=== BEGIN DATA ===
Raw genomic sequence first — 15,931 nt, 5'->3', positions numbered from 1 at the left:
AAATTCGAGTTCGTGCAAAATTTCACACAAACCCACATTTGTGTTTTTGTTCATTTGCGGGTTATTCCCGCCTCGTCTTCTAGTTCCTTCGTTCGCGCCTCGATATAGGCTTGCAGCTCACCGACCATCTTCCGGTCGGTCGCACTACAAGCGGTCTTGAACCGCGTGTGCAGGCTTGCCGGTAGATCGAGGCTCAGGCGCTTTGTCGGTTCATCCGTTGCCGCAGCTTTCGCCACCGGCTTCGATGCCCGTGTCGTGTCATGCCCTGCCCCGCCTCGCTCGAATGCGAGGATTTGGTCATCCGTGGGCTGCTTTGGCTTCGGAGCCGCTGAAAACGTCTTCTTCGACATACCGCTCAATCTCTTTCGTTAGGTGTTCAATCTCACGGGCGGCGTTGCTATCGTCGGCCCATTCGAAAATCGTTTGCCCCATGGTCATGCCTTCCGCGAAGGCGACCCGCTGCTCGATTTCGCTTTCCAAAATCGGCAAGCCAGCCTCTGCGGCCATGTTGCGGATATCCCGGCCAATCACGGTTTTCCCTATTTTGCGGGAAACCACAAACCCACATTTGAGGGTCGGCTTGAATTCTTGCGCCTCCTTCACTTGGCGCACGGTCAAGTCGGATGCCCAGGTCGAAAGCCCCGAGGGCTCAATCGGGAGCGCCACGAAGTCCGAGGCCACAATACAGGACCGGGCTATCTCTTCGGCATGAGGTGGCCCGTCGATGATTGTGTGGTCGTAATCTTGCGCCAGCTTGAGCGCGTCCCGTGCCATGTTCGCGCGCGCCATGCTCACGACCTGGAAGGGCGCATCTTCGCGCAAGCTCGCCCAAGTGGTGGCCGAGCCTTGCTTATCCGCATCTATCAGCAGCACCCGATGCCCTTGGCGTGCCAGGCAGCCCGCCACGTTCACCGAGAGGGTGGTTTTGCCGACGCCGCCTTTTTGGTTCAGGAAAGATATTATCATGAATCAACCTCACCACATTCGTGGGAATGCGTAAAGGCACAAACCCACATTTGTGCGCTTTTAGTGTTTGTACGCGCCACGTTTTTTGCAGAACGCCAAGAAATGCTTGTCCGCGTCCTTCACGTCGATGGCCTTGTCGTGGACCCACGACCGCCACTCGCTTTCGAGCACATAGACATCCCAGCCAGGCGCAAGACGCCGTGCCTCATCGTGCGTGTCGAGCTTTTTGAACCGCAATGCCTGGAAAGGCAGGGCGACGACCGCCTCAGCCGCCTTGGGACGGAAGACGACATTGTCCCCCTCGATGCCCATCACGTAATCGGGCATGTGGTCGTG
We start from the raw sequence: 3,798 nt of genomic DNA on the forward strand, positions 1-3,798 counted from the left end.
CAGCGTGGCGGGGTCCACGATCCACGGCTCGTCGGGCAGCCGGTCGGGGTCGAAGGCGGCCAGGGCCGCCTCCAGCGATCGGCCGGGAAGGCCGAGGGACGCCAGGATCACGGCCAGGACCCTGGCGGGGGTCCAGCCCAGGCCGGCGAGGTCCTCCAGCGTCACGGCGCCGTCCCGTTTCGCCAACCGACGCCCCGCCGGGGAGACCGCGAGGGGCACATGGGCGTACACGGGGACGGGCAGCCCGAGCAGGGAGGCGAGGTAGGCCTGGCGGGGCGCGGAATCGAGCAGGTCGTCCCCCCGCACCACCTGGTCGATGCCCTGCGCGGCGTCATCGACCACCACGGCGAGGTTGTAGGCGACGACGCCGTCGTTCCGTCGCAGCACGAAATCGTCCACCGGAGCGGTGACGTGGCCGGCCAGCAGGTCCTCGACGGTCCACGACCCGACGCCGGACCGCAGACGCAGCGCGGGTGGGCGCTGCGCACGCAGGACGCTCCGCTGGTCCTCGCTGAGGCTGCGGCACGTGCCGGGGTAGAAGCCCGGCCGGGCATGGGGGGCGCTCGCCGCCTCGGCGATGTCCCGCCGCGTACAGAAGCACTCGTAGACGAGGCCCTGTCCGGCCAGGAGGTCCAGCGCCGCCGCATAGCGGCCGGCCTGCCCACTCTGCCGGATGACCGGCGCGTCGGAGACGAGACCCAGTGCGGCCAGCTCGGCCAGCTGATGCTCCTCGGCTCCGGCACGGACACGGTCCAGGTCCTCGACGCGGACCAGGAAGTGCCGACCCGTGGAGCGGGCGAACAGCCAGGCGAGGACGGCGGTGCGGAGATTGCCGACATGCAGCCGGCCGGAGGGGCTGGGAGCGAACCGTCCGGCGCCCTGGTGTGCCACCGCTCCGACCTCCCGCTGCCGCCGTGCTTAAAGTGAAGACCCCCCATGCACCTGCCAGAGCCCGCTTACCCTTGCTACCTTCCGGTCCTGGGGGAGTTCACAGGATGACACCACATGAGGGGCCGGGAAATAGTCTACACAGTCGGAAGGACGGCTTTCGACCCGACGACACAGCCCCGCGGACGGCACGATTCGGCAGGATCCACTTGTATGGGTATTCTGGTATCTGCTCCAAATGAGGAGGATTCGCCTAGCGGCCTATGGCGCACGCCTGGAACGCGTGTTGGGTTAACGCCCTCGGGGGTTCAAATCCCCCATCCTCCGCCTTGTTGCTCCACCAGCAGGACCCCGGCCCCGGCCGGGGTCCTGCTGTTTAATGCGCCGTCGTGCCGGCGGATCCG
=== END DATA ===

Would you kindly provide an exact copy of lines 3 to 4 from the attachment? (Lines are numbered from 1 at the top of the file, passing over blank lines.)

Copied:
We start from the raw sequence: 3,798 nt of genomic DNA on the forward strand, positions 1-3,798 counted from the left end.
CAGCGTGGCGGGGTCCACGATCCACGGCTCGTCGGGCAGCCGGTCGGGGTCGAAGGCGGCCAGGGCCGCCTCCAGCGATCGGCCGGGAAGGCCGAGGGACGCCAGGATCACGGCCAGGACCCTGGCGGGGGTCCAGCCCAGGCCGGCGAGGTCCTCCAGCGTCACGGCGCCGTCCCGTTTCGCCAACCGACGCCCCGCCGGGGAGACCGCGAGGGGCACATGGGCGTACACGGGGACGGGCAGCCCGAGCAGGGAGGCGAGGTAGGCCTGGCGGGGCGCGGAATCGAGCAGGTCGTCCCCCCGCACCACCTGGTCGATGCCCTGCGCGGCGTCATCGACCACCACGGCGAGGTTGTAGGCGACGACGCCGTCGTTCCGTCGCAGCACGAAATCGTCCACCGGAGCGGTGACGTGGCCGGCCAGCAGGTCCTCGACGGTCCACGACCCGACGCCGGACCGCAGACGCAGCGCGGGTGGGCGCTGCGCACGCAGGACGCTCCGCTGGTCCTCGCTGAGGCTGCGGCACGTGCCGGGGTAGAAGCCCGGCCGGGCATGGGGGGCGCTCGCCGCCTCGGCGATGTCCCGCCGCGTACAGAAGCACTCGTAGACGAGGCCCTGTCCGGCCAGGAGGTCCAGCGCCGCCGCATAGCGGCCGGCCTGCCCACTCTGCCGGATGACCGGCGCGTCGGAGACGAGACCCAGTGCGGCCAGCTCGGCCAGCTGATGCTCCTCGGCTCCGGCACGGACACGGTCCAGGTCCTCGACGCGGACCAGGAAGTGCCGACCCGTGGAGCGGGCGAACAGCCAGGCGAGGACGGCGGTGCGGAGATTGCCGACATGCAGCCGGCCGGAGGGGCTGGGAGCGAACCGTCCGGCGCCCTGGTGTGCCACCGCTCCGACCTCCCGCTGCCGCCGTGCTTAAAGTGAAGACCCCCCATGCACCTGCCAGAGCCCGCTTACCCTTGCTACCTTCCGGTCCTGGGGGAGTTCACAGGATGACACCACATGAGGGGCCGGGAAATAGTCTACACAGTCGGAAGGACGGCTTTCGACCCGACGACACAGCCCCGCGGACGGCACGATTCGGCAGGATCCACTTGTATGGGTATTCTGGTATCTGCTCCAAATGAGGAGGATTCGCCTAGCGGCCTATGGCGCACGCCTGGAACGCGTGTTGGGTTAACGCCCTCGGGGGTTCAAATCCCCCATCCTCCGCCTTGTTGCTCCACCAGCAGGACCCCGGCCCCGGCCGGGGTCCTGCTGTTTAATGCGCCGTCGTGCCGGCGGATCCG